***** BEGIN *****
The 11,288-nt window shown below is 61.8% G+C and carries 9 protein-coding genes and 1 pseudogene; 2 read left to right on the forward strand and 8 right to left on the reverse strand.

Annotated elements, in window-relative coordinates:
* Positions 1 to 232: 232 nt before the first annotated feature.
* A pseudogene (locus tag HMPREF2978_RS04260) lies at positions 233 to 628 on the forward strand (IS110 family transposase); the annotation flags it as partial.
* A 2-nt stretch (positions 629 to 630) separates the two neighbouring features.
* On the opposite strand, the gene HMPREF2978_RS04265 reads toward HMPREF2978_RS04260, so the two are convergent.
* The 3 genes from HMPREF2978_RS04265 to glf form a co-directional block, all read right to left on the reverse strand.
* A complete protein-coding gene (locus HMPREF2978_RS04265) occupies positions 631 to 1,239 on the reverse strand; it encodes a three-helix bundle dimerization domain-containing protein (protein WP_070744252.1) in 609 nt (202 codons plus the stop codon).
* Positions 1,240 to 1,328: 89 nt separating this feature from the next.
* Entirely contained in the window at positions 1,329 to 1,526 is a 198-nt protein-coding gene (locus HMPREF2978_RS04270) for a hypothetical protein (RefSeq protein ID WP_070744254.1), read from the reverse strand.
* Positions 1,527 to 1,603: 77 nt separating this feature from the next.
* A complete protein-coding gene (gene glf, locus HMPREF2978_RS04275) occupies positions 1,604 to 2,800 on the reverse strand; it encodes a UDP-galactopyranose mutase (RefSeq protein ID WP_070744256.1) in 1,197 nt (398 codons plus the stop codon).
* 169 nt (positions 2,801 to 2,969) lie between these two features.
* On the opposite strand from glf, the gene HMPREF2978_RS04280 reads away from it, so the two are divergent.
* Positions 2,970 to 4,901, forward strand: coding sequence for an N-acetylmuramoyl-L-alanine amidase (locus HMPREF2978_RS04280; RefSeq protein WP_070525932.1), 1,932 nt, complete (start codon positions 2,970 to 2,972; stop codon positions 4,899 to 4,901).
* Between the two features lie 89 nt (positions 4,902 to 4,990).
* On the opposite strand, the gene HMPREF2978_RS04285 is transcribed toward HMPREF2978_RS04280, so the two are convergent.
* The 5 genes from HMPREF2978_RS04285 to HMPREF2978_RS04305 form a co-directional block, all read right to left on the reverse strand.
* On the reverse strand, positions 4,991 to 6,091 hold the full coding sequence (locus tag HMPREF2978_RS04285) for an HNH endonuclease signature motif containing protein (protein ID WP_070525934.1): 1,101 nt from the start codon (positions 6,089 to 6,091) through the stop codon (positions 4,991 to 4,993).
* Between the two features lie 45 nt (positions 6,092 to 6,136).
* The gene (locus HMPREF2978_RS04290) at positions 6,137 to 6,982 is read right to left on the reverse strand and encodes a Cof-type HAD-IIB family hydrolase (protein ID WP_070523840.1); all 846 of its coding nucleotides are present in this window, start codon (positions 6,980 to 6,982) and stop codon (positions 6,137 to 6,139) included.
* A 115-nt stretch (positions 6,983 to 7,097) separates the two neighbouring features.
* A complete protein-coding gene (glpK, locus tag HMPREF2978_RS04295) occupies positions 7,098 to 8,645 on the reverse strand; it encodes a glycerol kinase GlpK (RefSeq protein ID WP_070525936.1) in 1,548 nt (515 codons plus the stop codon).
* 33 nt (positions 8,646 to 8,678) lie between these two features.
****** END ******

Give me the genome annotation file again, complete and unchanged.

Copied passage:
The 11,288-nt window shown below is 61.8% G+C and carries 9 protein-coding genes and 1 pseudogene; 2 read left to right on the forward strand and 8 right to left on the reverse strand.

Annotated elements, in window-relative coordinates:
* Positions 1 to 232: 232 nt before the first annotated feature.
* A pseudogene (locus tag HMPREF2978_RS04260) lies at positions 233 to 628 on the forward strand (IS110 family transposase); the annotation flags it as partial.
* A 2-nt stretch (positions 629 to 630) separates the two neighbouring features.
* On the opposite strand, the gene HMPREF2978_RS04265 reads toward HMPREF2978_RS04260, so the two are convergent.
* The 3 genes from HMPREF2978_RS04265 to glf form a co-directional block, all read right to left on the reverse strand.
* A complete protein-coding gene (locus HMPREF2978_RS04265) occupies positions 631 to 1,239 on the reverse strand; it encodes a three-helix bundle dimerization domain-containing protein (protein WP_070744252.1) in 609 nt (202 codons plus the stop codon).
* Positions 1,240 to 1,328: 89 nt separating this feature from the next.
* Entirely contained in the window at positions 1,329 to 1,526 is a 198-nt protein-coding gene (locus HMPREF2978_RS04270) for a hypothetical protein (RefSeq protein ID WP_070744254.1), read from the reverse strand.
* Positions 1,527 to 1,603: 77 nt separating this feature from the next.
* A complete protein-coding gene (gene glf, locus HMPREF2978_RS04275) occupies positions 1,604 to 2,800 on the reverse strand; it encodes a UDP-galactopyranose mutase (RefSeq protein ID WP_070744256.1) in 1,197 nt (398 codons plus the stop codon).
* 169 nt (positions 2,801 to 2,969) lie between these two features.
* On the opposite strand from glf, the gene HMPREF2978_RS04280 reads away from it, so the two are divergent.
* Positions 2,970 to 4,901, forward strand: coding sequence for an N-acetylmuramoyl-L-alanine amidase (locus HMPREF2978_RS04280; RefSeq protein WP_070525932.1), 1,932 nt, complete (start codon positions 2,970 to 2,972; stop codon positions 4,899 to 4,901).
* Between the two features lie 89 nt (positions 4,902 to 4,990).
* On the opposite strand, the gene HMPREF2978_RS04285 is transcribed toward HMPREF2978_RS04280, so the two are convergent.
* The 5 genes from HMPREF2978_RS04285 to HMPREF2978_RS04305 form a co-directional block, all read right to left on the reverse strand.
* On the reverse strand, positions 4,991 to 6,091 hold the full coding sequence (locus tag HMPREF2978_RS04285) for an HNH endonuclease signature motif containing protein (protein ID WP_070525934.1): 1,101 nt from the start codon (positions 6,089 to 6,091) through the stop codon (positions 4,991 to 4,993).
* Between the two features lie 45 nt (positions 6,092 to 6,136).
* The gene (locus HMPREF2978_RS04290) at positions 6,137 to 6,982 is read right to left on the reverse strand and encodes a Cof-type HAD-IIB family hydrolase (protein ID WP_070523840.1); all 846 of its coding nucleotides are present in this window, start codon (positions 6,980 to 6,982) and stop codon (positions 6,137 to 6,139) included.
* A 115-nt stretch (positions 6,983 to 7,097) separates the two neighbouring features.
* A complete protein-coding gene (glpK, locus tag HMPREF2978_RS04295) occupies positions 7,098 to 8,645 on the reverse strand; it encodes a glycerol kinase GlpK (RefSeq protein ID WP_070525936.1) in 1,548 nt (515 codons plus the stop codon).
* 33 nt (positions 8,646 to 8,678) lie between these two features.